Being emotionally healthy is a process that requires continual work. This does not mean we will always be checking our emotions or following a list of spiritual dos and don’ts. The goal is to nurture a deep relationship with the Lord that is experiential, trusting, and loving. In this we learn, over time, to more and more love what God loves.
Our emotions flow from what our hearts treasure. We are content when what we love is blessed, safe, and present. We get upset when what we treasure or want is lost, harmed, or threatened. The more we live in the abiding love of the Lord, the more our emotions will flow out in godly ways.
The goal of spiritually wise emotional intelligence is to grow our love for what God loves. Over time our feelings will become similar to the emotional life of the Lord.
We find answers for our emotional health in God’s Word as we have a few favorite verses of comfort committed to memory. In a time of anxiety, it is crucial to be able to grab a handle of God’s Word of hope. It reminds us His power is comfort in the moment. As an example, Psalm 27:1 is a reminder to us in the crisis, as it was to King David in his time of need, “The Lord is my light and my salvation; whom shall I fear?” This verse is reminder to us that God needs to be the source of our hope and grounding. As David said in verse 3, “Though an army encamp against me, my heart shall not fear; though war arise against me, yet I will be confident.” If David needed to remind himself not to fear; we need to do the same. What better reminder than the voice of God from His Word.
God’s Word impacts our emotions; He shapes and turns our perspective toward Him. God’s Words of truth push out the negative thoughts and ground us in His wisdom. A simple spiritual discipline of reading a few verses of a favorite psalm, writing in our journals, as we ask ourselves these questions. How is God speaking to us? How does He want us to respond to what He is telling us? How He would want us to rest in His word to us? What would He want us to resolve to do? A few minutes of reflecting on God’s truth for us grounds our hearts and perspectives toward Him.
To further ground our hearts toward the Lord and give ourselves emotional rest, we might take a walk in the beauty of God’s creation, seeking to encounter Him in all that He has made (Romans 1:19-20). We walk allowing God to reveal Himself from creation knowing that He is present with us. A walk helps to dispel any amnesia about who God is from our hearts.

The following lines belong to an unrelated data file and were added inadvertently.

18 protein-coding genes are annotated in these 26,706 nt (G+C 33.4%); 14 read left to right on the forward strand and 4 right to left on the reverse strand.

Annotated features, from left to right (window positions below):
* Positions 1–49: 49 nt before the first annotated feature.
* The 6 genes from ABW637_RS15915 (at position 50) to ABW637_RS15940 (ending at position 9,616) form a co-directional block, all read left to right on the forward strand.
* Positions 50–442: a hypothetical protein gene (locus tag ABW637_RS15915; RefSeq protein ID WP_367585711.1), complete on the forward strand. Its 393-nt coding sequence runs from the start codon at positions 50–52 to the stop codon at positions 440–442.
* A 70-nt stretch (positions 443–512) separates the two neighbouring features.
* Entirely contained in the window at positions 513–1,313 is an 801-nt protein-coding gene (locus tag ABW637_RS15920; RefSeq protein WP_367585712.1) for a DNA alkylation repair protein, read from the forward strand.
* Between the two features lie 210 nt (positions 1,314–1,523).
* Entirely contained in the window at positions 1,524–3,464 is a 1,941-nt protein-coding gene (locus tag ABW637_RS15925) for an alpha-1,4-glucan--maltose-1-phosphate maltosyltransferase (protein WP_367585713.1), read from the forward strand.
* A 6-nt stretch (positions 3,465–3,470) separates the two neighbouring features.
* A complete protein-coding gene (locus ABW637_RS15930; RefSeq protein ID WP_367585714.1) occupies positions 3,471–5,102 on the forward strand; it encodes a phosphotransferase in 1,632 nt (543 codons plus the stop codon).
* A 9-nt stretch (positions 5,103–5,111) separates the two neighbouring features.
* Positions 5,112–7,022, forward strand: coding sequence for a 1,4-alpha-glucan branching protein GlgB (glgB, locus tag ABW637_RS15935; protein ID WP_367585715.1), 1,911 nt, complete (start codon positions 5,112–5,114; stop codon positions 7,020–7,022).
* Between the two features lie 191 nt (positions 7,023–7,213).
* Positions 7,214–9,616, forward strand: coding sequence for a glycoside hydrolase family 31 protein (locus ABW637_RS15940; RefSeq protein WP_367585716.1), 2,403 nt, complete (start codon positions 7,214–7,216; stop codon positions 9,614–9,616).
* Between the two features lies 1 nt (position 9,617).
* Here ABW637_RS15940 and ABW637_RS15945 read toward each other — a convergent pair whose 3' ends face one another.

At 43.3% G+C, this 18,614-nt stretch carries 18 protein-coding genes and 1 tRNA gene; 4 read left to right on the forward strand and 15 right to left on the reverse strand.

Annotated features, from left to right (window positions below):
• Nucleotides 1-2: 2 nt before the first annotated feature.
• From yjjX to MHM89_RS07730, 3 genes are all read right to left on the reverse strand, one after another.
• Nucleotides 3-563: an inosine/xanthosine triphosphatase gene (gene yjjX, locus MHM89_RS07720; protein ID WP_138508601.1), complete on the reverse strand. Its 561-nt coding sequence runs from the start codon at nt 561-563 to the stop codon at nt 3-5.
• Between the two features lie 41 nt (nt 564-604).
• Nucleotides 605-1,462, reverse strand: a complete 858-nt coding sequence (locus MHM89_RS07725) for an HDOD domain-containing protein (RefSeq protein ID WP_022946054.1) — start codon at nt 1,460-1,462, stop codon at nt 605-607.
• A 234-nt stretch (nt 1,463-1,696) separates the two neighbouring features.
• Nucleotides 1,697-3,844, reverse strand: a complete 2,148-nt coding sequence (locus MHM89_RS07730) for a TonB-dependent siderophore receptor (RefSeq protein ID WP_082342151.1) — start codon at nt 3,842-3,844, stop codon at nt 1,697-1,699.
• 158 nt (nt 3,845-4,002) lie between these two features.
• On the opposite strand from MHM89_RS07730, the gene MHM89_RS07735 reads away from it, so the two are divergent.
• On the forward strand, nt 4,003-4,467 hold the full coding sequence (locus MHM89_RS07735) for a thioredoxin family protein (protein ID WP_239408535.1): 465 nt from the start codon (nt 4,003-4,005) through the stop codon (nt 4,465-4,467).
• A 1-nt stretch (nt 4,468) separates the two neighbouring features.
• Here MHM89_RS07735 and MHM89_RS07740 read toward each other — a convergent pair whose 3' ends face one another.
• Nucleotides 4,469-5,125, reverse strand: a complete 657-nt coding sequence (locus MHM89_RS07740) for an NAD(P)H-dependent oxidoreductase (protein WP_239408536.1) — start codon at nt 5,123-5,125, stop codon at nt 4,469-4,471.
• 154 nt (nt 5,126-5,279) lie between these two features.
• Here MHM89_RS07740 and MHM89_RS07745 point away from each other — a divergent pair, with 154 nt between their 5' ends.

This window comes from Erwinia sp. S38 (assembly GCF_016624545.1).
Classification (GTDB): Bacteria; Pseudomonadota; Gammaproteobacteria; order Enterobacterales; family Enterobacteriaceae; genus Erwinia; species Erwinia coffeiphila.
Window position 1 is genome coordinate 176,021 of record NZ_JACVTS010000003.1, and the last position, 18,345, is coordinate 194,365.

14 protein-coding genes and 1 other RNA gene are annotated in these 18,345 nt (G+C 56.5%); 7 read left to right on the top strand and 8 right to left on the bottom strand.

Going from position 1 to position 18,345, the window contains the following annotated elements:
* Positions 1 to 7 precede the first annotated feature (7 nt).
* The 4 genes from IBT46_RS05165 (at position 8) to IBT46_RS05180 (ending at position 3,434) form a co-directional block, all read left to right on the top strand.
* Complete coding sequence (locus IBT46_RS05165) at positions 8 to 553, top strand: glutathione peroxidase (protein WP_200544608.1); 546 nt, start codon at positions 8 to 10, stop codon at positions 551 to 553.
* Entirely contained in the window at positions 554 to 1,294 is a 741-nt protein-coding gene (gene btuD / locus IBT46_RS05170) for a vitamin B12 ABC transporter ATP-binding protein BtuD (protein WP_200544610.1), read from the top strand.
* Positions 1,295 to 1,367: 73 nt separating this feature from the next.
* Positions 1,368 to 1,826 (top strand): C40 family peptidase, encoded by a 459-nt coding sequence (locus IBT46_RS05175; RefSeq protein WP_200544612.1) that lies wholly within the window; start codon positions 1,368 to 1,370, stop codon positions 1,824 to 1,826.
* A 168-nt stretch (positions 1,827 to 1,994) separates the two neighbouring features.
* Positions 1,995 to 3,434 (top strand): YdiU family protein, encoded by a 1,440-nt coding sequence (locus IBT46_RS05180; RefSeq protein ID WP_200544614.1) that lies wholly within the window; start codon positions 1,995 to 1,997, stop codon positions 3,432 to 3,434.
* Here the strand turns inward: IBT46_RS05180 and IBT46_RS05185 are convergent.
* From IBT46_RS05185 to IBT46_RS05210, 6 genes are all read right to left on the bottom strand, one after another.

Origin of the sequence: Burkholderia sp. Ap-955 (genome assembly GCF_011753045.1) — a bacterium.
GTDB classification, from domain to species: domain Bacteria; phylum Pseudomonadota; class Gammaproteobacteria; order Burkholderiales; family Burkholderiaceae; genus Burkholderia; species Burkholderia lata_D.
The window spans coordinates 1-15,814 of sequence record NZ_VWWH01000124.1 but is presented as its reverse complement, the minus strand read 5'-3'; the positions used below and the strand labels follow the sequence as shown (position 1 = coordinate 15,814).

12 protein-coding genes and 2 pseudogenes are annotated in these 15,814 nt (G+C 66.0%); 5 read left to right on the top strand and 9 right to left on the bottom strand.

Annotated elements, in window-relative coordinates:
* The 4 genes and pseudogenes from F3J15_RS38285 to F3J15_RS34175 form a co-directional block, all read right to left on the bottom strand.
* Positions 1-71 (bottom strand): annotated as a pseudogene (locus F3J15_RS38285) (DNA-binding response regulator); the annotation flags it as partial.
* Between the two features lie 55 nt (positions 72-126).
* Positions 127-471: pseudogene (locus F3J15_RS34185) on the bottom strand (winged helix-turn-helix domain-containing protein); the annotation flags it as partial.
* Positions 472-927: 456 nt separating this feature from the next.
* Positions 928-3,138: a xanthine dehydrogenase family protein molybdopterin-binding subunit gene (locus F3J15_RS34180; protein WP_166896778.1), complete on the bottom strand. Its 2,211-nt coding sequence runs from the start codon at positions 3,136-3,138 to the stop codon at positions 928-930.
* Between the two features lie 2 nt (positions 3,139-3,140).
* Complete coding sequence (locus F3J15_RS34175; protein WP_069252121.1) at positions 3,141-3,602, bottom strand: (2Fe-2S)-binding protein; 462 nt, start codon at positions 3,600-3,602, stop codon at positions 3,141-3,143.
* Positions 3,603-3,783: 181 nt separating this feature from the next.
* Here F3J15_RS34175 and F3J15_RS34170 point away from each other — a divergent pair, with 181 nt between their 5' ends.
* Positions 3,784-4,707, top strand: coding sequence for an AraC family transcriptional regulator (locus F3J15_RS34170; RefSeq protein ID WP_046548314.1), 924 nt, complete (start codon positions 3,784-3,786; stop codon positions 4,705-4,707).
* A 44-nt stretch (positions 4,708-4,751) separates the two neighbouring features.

Negative emotions are not always bad. Anger at injustice is a good thing. We don’t want to sin in our anger, but respond in ways that honor the Lord and keeps us safe. Just as depression is not always a negative response, because it makes us stop, slow down, and keeps us from running from the emotional pain. It is designed to drive us to the Lord, to check our hearts intentions, and align our values with His.
A spiritual discipline for getting the heat of the emotion off so we can think rationally we learn how to lament. We lament as we get out our journals and grumble about all that is happening. We grumble and get all the emotional heat off so we can think and reason clearly. It is not grumbling against God but, about the circumstances. This discipline guides our hearts to clarity and back to gratitude for the Lord and His work in our lives.
The feelings of shame can be a good thing. Good shame is shame for sin against a holy God. It is not an ugly wallowing in self condemnation. It has a purpose to turn us to God who offers forgiveness. J. Alasdair Groves in his article, Nourishing Your Emotional Life, in the Journal of Biblical Counseling (volume 32, Number1) says, “The self-flagellation of “bad” guilt is actually a twisted and disguised arrogance-when I don’t measure up to my own standards of how good I should be, I feel awful about myself and punish myself. The pride-in-disguise is itself a sin for which we need to repent! But “good” guilt is freeing. It calls us to weep and be ashamed of our wicked choices. It helps us feel our need to change and leads us to draw near to God and his mercies. And gospel repentance and change lead to joy and purposeful action.”
Good shame moves us toward change, causes us to draw close to God, and beg for His mercy. Our repentant actions always lead us to increased joy and love toward others.
The negative emotions are not necessarily a bad thing, but an indicator of the condition of our hearts. The fear of the Lord is a good emotion it leads us to a reverence of Him and gives a distrust of false teaching. These emotions help us to cultivate discerning wisdom.
We are to have a hatred for all things that are perverse and godless.
We must be willing to face the uncomfortable emotions, to walk right into them, and face them down. The goal as we weep and mourn is to grow in our love for God and each other.
We must grow in our ability to be pained by the same things that pain God.
Worship is the most beautiful way to reorient our hearts to God. In the community of God’s people, we are reminded we are not alone, we are a part of the bigger redemptive goal that God intends for us all (Hebrews 10:24-25). When we gather for worship it has the ability to shape our emotions. It is not just that we are not alone, but it helps us know we are not crazy for trusting God. Worship reorients our focus from the temporal to refocus on the eternal heart, mind, and soul grounding us in His peace.
Do you mourn what God mourns and love what God loves? What keeps you from being all God calls you to be?